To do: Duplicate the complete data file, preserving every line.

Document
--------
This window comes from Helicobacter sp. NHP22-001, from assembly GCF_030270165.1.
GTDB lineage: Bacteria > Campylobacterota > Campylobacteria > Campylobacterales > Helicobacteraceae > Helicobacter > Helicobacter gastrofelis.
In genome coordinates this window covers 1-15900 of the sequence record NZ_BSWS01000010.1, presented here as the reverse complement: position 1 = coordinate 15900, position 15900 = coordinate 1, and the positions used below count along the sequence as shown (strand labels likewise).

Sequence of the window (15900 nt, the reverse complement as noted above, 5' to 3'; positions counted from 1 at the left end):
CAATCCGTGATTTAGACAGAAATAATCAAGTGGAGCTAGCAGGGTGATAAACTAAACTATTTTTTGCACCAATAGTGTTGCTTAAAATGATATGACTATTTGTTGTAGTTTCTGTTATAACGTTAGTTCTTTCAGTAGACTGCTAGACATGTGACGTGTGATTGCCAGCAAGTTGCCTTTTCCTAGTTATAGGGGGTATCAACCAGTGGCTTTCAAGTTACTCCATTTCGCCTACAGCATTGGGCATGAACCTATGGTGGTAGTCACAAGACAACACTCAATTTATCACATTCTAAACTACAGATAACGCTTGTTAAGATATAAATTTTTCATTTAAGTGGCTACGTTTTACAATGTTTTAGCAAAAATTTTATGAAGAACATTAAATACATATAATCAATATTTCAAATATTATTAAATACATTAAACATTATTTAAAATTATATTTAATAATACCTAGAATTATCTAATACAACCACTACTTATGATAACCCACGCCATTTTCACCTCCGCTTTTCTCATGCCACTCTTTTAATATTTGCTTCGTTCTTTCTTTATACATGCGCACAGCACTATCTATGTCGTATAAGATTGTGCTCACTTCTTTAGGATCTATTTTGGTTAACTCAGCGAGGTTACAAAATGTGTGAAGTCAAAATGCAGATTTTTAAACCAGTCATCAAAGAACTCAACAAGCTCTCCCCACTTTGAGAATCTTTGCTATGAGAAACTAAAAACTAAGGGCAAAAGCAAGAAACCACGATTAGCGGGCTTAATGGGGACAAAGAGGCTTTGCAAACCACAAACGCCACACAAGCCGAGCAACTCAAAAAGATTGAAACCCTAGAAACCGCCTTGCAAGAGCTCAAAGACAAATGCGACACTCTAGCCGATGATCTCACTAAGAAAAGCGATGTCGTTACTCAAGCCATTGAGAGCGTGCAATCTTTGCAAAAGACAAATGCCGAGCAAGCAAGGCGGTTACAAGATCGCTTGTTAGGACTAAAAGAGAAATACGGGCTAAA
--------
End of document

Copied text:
This window comes from Helicobacter sp. NHP22-001, from assembly GCF_030270165.1.
GTDB lineage: Bacteria > Campylobacterota > Campylobacteria > Campylobacterales > Helicobacteraceae > Helicobacter > Helicobacter gastrofelis.
In genome coordinates this window covers 1-15900 of the sequence record NZ_BSWS01000010.1, presented here as the reverse complement: position 1 = coordinate 15900, position 15900 = coordinate 1, and the positions used below count along the sequence as shown (strand labels likewise).

Sequence of the window (15900 nt, the reverse complement as noted above, 5' to 3'; positions counted from 1 at the left end):
CAATCCGTGATTTAGACAGAAATAATCAAGTGGAGCTAGCAGGGTGATAAACTAAACTATTTTTTGCACCAATAGTGTTGCTTAAAATGATATGACTATTTGTTGTAGTTTCTGTTATAACGTTAGTTCTTTCAGTAGACTGCTAGACATGTGACGTGTGATTGCCAGCAAGTTGCCTTTTCCTAGTTATAGGGGGTATCAACCAGTGGCTTTCAAGTTACTCCATTTCGCCTACAGCATTGGGCATGAACCTATGGTGGTAGTCACAAGACAACACTCAATTTATCACATTCTAAACTACAGATAACGCTTGTTAAGATATAAATTTTTCATTTAAGTGGCTACGTTTTACAATGTTTTAGCAAAAATTTTATGAAGAACATTAAATACATATAATCAATATTTCAAATATTATTAAATACATTAAACATTATTTAAAATTATATTTAATAATACCTAGAATTATCTAATACAACCACTACTTATGATAACCCACGCCATTTTCACCTCCGCTTTTCTCATGCCACTCTTTTAATATTTGCTTCGTTCTTTCTTTATACATGCGCACAGCACTATCTATGTCGTATAAGATTGTGCTCACTTCTTTAGGATCTATTTTGGTTAACTCAGCGAGGTTACAAAATGTGTGAAGTCAAAATGCAGATTTTTAAACCAGTCATCAAAGAACTCAACAAGCTCTCCCCACTTTGAGAATCTTTGCTATGAGAAACTAAAAACTAAGGGCAAAAGCAAGAAACCACGATTAGCGGGCTTAATGGGGACAAAGAGGCTTTGCAAACCACAAACGCCACACAAGCCGAGCAACTCAAAAAGATTGAAACCCTAGAAACCGCCTTGCAAGAGCTCAAAGACAAATGCGACACTCTAGCCGATGATCTCACTAAGAAAAGCGATGTCGTTACTCAAGCCATTGAGAGCGTGCAATCTTTGCAAAAGACAAATGCCGAGCAAGCAAGGCGGTTACAAGATCGCTTGTTAGGACTAAAAGAGAAATACGGGCTAAA